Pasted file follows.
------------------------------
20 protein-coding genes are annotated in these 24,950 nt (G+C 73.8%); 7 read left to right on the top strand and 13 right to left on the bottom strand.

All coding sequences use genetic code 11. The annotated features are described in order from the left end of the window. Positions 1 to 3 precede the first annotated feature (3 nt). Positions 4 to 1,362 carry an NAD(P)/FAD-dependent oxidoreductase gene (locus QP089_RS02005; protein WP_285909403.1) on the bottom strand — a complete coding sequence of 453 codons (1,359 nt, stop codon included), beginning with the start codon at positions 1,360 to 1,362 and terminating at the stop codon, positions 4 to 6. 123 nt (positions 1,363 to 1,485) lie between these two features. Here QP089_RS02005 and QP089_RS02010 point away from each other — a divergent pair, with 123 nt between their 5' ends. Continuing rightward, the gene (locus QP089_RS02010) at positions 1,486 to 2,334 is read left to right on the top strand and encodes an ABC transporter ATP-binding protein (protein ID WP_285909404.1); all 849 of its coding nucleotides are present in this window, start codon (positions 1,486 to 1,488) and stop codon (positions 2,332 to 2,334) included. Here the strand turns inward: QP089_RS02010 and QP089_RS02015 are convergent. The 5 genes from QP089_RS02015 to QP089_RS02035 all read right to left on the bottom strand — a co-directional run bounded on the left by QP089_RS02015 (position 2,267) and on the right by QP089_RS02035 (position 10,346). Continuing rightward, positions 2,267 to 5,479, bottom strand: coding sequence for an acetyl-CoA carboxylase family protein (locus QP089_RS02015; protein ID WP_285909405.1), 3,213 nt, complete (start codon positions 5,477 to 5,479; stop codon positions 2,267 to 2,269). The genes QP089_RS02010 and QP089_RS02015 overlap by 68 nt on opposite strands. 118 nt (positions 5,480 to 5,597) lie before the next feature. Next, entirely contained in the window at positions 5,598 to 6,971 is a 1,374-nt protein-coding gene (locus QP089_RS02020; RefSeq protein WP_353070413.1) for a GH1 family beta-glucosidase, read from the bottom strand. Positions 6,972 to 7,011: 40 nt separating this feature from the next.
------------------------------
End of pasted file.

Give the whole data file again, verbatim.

20 protein-coding genes are annotated in these 24,950 nt (G+C 73.8%); 7 read left to right on the top strand and 13 right to left on the bottom strand.

All coding sequences use genetic code 11. The annotated features are described in order from the left end of the window. Positions 1 to 3 precede the first annotated feature (3 nt). Positions 4 to 1,362 carry an NAD(P)/FAD-dependent oxidoreductase gene (locus QP089_RS02005; protein WP_285909403.1) on the bottom strand — a complete coding sequence of 453 codons (1,359 nt, stop codon included), beginning with the start codon at positions 1,360 to 1,362 and terminating at the stop codon, positions 4 to 6. 123 nt (positions 1,363 to 1,485) lie between these two features. Here QP089_RS02005 and QP089_RS02010 point away from each other — a divergent pair, with 123 nt between their 5' ends. Continuing rightward, the gene (locus QP089_RS02010) at positions 1,486 to 2,334 is read left to right on the top strand and encodes an ABC transporter ATP-binding protein (protein ID WP_285909404.1); all 849 of its coding nucleotides are present in this window, start codon (positions 1,486 to 1,488) and stop codon (positions 2,332 to 2,334) included. Here the strand turns inward: QP089_RS02010 and QP089_RS02015 are convergent. The 5 genes from QP089_RS02015 to QP089_RS02035 all read right to left on the bottom strand — a co-directional run bounded on the left by QP089_RS02015 (position 2,267) and on the right by QP089_RS02035 (position 10,346). Continuing rightward, positions 2,267 to 5,479, bottom strand: coding sequence for an acetyl-CoA carboxylase family protein (locus QP089_RS02015; protein ID WP_285909405.1), 3,213 nt, complete (start codon positions 5,477 to 5,479; stop codon positions 2,267 to 2,269). The genes QP089_RS02010 and QP089_RS02015 overlap by 68 nt on opposite strands. 118 nt (positions 5,480 to 5,597) lie before the next feature. Next, entirely contained in the window at positions 5,598 to 6,971 is a 1,374-nt protein-coding gene (locus QP089_RS02020; RefSeq protein WP_353070413.1) for a GH1 family beta-glucosidase, read from the bottom strand. Positions 6,972 to 7,011: 40 nt separating this feature from the next.